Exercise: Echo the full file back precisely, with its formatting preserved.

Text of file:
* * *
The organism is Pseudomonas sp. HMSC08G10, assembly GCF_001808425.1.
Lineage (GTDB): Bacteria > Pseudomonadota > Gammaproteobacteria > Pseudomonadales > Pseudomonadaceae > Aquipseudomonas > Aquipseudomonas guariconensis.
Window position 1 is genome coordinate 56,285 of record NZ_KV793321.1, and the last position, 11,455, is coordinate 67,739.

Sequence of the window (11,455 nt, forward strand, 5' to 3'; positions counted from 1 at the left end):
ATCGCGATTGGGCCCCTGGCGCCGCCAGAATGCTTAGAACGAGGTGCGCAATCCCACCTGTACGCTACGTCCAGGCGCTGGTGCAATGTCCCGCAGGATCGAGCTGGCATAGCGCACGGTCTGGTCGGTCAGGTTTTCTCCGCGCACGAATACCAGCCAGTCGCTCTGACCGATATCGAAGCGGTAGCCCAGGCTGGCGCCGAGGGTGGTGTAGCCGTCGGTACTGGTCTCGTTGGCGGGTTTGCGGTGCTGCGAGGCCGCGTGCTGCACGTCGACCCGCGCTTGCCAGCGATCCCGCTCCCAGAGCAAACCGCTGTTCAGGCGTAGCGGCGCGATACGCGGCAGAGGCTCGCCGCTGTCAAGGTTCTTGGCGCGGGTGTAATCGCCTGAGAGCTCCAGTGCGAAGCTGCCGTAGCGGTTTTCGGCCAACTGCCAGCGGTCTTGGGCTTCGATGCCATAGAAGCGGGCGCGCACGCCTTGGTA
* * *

The organism is Pseudomonas sp. HMSC08G10, assembly GCF_001808425.1.
Lineage (GTDB): Bacteria > Pseudomonadota > Gammaproteobacteria > Pseudomonadales > Pseudomonadaceae > Aquipseudomonas > Aquipseudomonas guariconensis.
Window position 1 is genome coordinate 56,285 of record NZ_KV793321.1, and the last position, 11,455, is coordinate 67,739.

Sequence of the window (11,455 nt, forward strand, 5' to 3'; positions counted from 1 at the left end):
ATCGCGATTGGGCCCCTGGCGCCGCCAGAATGCTTAGAACGAGGTGCGCAATCCCACCTGTACGCTACGTCCAGGCGCTGGTGCAATGTCCCGCAGGATCGAGCTGGCATAGCGCACGGTCTGGTCGGTCAGGTTTTCTCCGCGCACGAATACCAGCCAGTCGCTCTGACCGATATCGAAGCGGTAGCCCAGGCTGGCGCCGAGGGTGGTGTAGCCGTCGGTACTGGTCTCGTTGGCGGGTTTGCGGTGCTGCGAGGCCGCGTGCTGCACGTCGACCCGCGCTTGCCAGCGATCCCGCTCCCAGAGCAAACCGCTGTTCAGGCGTAGCGGCGCGATACGCGGCAGAGGCTCGCCGCTGTCAAGGTTCTTGGCGCGGGTGTAATCGCCTGAGAGCTCCAGTGCGAAGCTGCCGTAGCGGTTTTCGGCCAACTGCCAGCGGTCTTGGGCTTCGATGCCATAGAAGCGGGCGCGCACGCCTTGGTA